PASADENA, Calif. -- NASA's Mars Reconnaissance Orbiter has provided images allowing scientists for the first time to create a 3-D reconstruction of ancient water channels below the Martian surface.Google Image Search: Channeled Scalands, which has nice pix of this geological feature. I provided the links to prevent this from being photo-heavy....and to evade the effort to make it photo-heavy. Please go see them.The spacecraft took numerous images during the past few years that showed channels attributed to catastrophic flooding in the last 500 million years. During this period, Mars had been otherwise considered cold and dry. These channels are essential to understanding the extent to which recent hydrologic activity prevailed during such arid conditions. They also help scientists determine whether the floods could have induced episodes of climate change.
The estimated size of the flooding appears to be comparable to the ancient mega-flood that created the Channeled Scablands in the Pacific Northwest region of the United States, in eastern Washington.
Outflow channels on Mars are interpreted as the product of gigantic floods due to the catastrophic eruption of groundwater that may also have initiated episodes of climate change. Marte Vallis, the largest of the young martian outflow channels (<500 Ma), is embayed by lava flows that hinder detailed studies and comparisons with older channel systems. Understanding Marte Vallis is essential to our assessment of recent Mars hydrologic activity during a period otherwise considered to be cold and dry. Using the SHARAD sounding radar, we present a three-dimensional (3D) reconstruction of buried channels on Mars and provide estimates of paleo-hydrologic parameters. Our work shows that Cerberus Fossae provided the waters that carved Marte Vallis, and extended an additional 180 kilometers to the east prior to the emplacement of the younger lava flows. We identify two stages of channel incision and determine that channel depths were more than twice that of previous estimates.More from the NASA page
The channels lie in Elysium Planitia, an expanse of plains along the Martian equator and the youngest volcanic region on the planet. Extensive volcanism throughout the last several hundred million years covered most of the surface of Elysium Planitia, and this buried evidence of Mars' older geologic history, including the source and most of the length of the 620-mile-long (1000-kilometer-long) Marte Vallis channel system. To probe the length, width and depth of these underground channels, the researchers used the Mars Reconnaissance Orbiter's Shallow Radar (SHARAD).I am most interested in the fact this 'catastrophic flooding' was occurring within the past 500 million years as opposed to being remnants of processes more than 2 billion years old.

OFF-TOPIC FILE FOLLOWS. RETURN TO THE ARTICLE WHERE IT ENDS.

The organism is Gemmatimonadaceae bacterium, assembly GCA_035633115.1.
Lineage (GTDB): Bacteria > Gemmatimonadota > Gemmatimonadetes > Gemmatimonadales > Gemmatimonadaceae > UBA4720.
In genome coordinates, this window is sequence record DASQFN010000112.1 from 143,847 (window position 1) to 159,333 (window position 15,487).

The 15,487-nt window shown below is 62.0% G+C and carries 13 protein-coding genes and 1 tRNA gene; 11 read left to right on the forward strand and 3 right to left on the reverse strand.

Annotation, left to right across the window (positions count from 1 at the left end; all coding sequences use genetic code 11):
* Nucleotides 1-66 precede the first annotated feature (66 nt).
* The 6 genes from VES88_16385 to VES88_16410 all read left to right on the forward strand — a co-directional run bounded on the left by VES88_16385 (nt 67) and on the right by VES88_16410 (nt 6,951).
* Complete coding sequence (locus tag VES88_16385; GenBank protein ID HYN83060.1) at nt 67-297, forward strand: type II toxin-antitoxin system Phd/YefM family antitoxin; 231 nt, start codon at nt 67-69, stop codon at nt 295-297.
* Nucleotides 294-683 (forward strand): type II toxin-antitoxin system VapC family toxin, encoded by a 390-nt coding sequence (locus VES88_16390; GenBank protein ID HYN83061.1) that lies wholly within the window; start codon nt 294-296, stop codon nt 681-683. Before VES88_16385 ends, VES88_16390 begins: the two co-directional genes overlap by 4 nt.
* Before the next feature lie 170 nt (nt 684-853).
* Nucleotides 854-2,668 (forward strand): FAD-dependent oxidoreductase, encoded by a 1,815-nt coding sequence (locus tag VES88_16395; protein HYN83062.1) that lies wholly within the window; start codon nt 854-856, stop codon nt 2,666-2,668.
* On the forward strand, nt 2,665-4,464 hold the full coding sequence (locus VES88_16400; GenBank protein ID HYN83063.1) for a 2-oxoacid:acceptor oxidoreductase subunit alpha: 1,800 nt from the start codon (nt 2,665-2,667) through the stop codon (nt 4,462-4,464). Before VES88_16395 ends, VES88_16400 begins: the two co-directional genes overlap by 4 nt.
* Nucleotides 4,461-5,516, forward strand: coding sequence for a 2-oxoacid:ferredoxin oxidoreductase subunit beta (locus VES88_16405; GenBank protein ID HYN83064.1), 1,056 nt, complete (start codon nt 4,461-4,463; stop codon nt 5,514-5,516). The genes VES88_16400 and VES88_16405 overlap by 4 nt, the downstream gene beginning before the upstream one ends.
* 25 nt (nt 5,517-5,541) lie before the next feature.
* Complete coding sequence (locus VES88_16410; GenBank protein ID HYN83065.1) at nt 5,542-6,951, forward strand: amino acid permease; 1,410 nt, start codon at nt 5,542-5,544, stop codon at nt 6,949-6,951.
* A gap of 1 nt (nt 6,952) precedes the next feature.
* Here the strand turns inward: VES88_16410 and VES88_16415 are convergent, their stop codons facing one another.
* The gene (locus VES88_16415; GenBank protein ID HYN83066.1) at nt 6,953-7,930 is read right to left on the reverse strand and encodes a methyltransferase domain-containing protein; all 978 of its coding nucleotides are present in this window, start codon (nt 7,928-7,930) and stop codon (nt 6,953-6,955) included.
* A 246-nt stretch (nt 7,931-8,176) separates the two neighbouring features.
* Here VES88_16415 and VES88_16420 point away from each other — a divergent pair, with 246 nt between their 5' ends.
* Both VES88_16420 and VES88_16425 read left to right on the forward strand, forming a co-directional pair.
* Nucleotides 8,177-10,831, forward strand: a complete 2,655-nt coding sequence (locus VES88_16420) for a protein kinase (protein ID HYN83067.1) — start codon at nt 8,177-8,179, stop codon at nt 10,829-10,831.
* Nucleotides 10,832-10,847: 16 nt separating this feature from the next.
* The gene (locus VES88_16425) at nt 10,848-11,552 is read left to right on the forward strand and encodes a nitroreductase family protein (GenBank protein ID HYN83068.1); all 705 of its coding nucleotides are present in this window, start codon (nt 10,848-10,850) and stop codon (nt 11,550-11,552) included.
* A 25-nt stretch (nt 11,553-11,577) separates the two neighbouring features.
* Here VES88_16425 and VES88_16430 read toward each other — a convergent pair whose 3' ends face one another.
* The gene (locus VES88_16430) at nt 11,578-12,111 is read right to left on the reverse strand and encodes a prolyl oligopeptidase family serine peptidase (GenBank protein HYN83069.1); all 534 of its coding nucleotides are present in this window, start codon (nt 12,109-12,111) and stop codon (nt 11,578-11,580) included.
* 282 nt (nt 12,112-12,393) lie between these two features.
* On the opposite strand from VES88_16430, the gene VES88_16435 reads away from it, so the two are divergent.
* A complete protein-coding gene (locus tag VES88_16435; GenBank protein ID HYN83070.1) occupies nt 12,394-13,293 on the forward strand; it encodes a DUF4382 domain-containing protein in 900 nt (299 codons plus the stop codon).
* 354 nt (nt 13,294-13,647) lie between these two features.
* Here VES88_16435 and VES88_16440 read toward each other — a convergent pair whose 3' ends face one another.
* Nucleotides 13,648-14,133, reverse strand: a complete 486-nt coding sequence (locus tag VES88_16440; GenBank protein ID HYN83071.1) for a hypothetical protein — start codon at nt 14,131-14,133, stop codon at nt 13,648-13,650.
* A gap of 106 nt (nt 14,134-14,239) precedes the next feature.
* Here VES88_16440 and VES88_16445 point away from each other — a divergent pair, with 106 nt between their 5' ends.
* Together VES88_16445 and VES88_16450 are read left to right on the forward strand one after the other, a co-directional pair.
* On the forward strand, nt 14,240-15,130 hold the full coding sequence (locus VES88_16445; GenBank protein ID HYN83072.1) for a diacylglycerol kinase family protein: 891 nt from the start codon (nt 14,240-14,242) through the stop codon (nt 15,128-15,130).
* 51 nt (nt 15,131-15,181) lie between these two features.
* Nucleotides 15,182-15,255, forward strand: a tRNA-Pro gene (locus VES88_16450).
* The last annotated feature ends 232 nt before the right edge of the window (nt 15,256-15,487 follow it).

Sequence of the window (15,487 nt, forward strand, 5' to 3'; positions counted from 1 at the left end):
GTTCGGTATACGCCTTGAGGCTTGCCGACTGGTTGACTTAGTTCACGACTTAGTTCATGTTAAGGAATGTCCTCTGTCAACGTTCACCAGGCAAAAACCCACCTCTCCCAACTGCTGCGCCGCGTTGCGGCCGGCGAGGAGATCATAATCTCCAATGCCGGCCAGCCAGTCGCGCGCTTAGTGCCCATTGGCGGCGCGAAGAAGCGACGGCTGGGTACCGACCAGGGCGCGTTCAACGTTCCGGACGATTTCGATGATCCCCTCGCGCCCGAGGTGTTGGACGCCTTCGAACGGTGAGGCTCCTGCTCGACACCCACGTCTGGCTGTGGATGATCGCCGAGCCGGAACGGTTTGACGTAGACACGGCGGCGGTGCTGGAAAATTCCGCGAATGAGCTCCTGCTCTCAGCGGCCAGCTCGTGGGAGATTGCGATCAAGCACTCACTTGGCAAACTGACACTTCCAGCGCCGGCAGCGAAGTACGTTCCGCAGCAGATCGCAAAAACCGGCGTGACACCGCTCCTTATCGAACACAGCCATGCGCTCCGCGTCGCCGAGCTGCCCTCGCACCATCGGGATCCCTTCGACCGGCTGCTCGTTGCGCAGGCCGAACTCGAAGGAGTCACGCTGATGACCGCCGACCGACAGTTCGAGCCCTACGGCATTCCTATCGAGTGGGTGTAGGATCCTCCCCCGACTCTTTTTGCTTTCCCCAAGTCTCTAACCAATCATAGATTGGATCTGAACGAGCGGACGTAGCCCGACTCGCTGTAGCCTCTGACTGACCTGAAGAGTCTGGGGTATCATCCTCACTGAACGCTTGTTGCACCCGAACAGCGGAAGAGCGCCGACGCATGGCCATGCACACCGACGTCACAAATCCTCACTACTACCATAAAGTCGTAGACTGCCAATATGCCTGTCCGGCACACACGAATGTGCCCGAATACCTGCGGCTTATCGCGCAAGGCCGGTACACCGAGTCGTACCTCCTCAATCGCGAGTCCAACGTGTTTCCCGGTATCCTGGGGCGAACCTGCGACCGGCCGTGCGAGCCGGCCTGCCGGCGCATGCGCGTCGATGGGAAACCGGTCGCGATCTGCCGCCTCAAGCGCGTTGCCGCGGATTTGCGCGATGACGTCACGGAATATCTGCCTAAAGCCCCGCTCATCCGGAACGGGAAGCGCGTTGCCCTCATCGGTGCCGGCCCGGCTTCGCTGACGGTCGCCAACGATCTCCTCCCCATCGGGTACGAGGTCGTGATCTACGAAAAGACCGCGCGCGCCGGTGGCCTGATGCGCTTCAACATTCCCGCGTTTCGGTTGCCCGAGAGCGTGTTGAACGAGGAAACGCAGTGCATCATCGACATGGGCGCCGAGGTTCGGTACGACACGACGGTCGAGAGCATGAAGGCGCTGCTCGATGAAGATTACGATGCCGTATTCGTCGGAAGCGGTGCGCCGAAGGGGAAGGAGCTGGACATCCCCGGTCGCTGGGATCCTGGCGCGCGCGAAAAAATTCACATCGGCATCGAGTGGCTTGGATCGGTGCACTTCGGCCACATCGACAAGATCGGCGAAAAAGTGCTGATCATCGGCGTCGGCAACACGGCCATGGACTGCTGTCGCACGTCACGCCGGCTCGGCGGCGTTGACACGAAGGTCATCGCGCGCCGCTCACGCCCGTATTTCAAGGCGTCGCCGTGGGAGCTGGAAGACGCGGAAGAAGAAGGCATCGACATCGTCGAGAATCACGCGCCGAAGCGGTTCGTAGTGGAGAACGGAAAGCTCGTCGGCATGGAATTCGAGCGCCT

Marte Vallis' morphology is similar to more ancient channel systems on Mars, especially those of the Chryse basin. Many scientists think the Chryse channels likely were formed by the catastrophic release of ground water, although others suggest lava can produce many of the same features. In comparison, little is known about Marte Vallis.
With the SHARAD radar, the team was able to map the buried channels in three dimensions with enough detail to see evidence suggesting two different phases of channel formation. One phase etched a series of smaller branching, or "anastomosing," channels that are now on a raised "bench" next to the main channel. These smaller channels flowed around four streamlined islands. A second phase carved the deep, wide channels.
"In this region, the radar picked up multiple 'reflectors,' which are surfaces or boundaries that reflect radio waves, so it was possible to see multiple layers, " said Lynn Carter, the paper's co-author from NASA's Goddard Space Flight Center in Greenbelt, Md. "We have rarely seen that in SHARAD data outside of the polar ice regions of Mars."
The mapping also provided sufficient information to establish the floods that carved the channels originated from a now-buried portion of the Cerberus Fossae fracture system. The water could have accumulated in an underground reservoir and been released by tectonic or volcanic activity.
That would seem to be reason to suspect there may still be underground water on Mars.....somewhere.